The truth of the matter is that the core of the Nigerian Muslim Ummah that you appeal to is too weak, if not too divided to influence almost anything that affects it –the least of this is demonstrated in its inability to get even a sympathy, talk less of justice from the Lagos state government when one of its own (a 14-year old girl) was flogged 43 times by a fanatical Christian teacher in a public school because she was wearing the hijab outside of school hours! I did not see any Christians standing up on the side of humanity to be counted on this occasion either! Thus, the seeming silence from the Muslim Ummah that you talked about is not owed to any inhuman feelings of any sort, rather it is a combination of the anger at the standardized practice of double standards and selective renditions applied on Muslims and the exasperation of a people who could hardly control what affects them.
Lastly let me remind you that not everyone is born with the same temperament to tolerate injustice, and examples of this are both historical and contemporaneous. In Egypt the Muslim Brotherhood (MB) chose not to return the violence of the military upon it even though the latter had done everything possible to move it to armed struggle, and the West is comfortable with this. This is a totally different ‘current’ from Al Shabbab and Boko Haram that is not even appreciated. History will not forget that the MB single handedly prevented Egypt from degenerating into another Algeria, Syria or Libya. On the other hand as we were told in a certain scripture, a disciple of a prominent Jewish prophet, unable to tolerate the injustice being done to his master severed an ear of one of the adversaries of his master, although the ear was later mended by the master.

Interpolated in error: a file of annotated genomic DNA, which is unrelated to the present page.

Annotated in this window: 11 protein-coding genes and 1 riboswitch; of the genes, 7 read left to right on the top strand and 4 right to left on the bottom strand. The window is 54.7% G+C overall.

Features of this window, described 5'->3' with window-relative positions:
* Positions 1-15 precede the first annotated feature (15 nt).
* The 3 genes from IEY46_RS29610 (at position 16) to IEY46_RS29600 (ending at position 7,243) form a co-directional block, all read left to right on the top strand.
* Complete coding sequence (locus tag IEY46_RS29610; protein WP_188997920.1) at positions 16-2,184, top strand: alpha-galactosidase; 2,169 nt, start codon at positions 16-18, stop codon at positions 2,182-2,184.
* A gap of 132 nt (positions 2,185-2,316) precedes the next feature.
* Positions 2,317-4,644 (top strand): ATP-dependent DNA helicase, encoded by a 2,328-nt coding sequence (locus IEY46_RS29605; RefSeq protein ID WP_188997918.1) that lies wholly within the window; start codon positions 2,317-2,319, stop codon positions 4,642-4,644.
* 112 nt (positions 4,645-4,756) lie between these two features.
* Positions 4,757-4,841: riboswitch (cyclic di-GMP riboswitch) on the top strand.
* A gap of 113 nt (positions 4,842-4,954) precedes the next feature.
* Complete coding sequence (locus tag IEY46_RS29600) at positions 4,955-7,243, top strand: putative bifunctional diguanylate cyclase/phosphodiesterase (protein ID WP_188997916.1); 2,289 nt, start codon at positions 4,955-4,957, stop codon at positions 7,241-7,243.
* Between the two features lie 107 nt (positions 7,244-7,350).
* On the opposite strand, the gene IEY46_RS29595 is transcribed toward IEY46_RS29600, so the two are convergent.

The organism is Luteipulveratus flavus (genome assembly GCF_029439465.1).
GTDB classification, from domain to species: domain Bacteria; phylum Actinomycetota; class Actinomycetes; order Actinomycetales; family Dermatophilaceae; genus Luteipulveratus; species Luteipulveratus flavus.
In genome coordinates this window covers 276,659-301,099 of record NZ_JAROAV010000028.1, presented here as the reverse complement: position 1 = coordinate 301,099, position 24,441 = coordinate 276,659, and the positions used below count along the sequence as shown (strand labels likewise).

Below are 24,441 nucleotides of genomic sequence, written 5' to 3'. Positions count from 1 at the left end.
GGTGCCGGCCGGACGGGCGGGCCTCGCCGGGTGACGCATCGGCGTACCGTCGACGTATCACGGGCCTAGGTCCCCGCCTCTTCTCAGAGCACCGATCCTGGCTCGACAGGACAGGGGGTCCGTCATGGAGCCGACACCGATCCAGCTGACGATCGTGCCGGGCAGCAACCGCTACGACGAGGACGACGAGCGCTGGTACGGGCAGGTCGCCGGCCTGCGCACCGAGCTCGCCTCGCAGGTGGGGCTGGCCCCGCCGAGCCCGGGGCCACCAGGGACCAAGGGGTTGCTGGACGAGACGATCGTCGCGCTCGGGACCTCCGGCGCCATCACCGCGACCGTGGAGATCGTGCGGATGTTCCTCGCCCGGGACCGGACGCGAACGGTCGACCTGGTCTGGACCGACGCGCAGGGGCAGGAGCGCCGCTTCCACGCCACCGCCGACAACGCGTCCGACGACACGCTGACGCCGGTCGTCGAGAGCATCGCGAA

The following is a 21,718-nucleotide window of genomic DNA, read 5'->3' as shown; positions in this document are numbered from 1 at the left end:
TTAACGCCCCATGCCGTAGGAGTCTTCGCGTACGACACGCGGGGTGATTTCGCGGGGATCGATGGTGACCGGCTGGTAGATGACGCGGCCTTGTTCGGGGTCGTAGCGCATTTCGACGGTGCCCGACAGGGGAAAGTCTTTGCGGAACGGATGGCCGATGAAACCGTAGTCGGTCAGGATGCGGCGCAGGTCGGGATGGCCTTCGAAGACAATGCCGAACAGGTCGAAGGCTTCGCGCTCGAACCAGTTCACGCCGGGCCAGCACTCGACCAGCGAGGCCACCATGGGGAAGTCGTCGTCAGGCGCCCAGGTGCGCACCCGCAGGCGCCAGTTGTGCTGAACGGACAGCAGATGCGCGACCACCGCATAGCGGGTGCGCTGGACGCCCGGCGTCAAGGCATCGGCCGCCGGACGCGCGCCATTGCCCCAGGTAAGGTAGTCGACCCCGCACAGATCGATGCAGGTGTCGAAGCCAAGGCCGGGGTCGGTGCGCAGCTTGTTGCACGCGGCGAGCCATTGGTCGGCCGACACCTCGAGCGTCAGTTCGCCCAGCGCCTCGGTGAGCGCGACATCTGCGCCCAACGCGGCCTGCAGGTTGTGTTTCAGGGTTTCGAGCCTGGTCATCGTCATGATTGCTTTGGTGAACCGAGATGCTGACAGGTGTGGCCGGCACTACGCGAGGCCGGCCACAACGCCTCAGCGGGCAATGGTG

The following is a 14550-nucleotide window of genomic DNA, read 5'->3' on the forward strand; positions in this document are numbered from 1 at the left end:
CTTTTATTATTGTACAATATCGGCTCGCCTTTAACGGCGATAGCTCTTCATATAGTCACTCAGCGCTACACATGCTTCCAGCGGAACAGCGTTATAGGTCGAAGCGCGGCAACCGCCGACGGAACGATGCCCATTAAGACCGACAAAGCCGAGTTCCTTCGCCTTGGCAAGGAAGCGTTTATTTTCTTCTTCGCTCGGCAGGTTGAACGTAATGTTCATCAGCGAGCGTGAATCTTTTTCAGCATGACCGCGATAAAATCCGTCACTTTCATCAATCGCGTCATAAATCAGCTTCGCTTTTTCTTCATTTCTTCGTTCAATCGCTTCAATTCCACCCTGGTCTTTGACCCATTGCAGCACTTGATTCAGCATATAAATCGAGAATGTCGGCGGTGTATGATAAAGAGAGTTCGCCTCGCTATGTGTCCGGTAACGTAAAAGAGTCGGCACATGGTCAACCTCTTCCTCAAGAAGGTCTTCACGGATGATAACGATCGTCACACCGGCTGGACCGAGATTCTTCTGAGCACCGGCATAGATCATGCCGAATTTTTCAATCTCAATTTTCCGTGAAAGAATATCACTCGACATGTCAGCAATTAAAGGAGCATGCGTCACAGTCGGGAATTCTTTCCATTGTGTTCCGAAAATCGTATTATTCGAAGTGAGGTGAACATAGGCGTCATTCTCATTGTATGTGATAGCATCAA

I do not know for certain how long that disciple had been under the tutelage of his master, yet he jettisoned or forgot the ‘peaceful’ teachings of his master at that moment even in the master’s presence. If that disciple were to be living in our modern time and in possession of a more sophisticated tool of violence, one could almost be certain that he would have unleashed it and invoke his master’s name in defense. Therefore let us avoid being selective in our treatment of general human problems and let our ‘humanist emotions’ be all embracing. More generally let us be more circumspect in our treatment of issues especially those ones bearing religious colorations.
Comrade Yekinni Shakiru wrote this from Lagos.
The writer can be reached on 08026134942 or mail address: [email protected]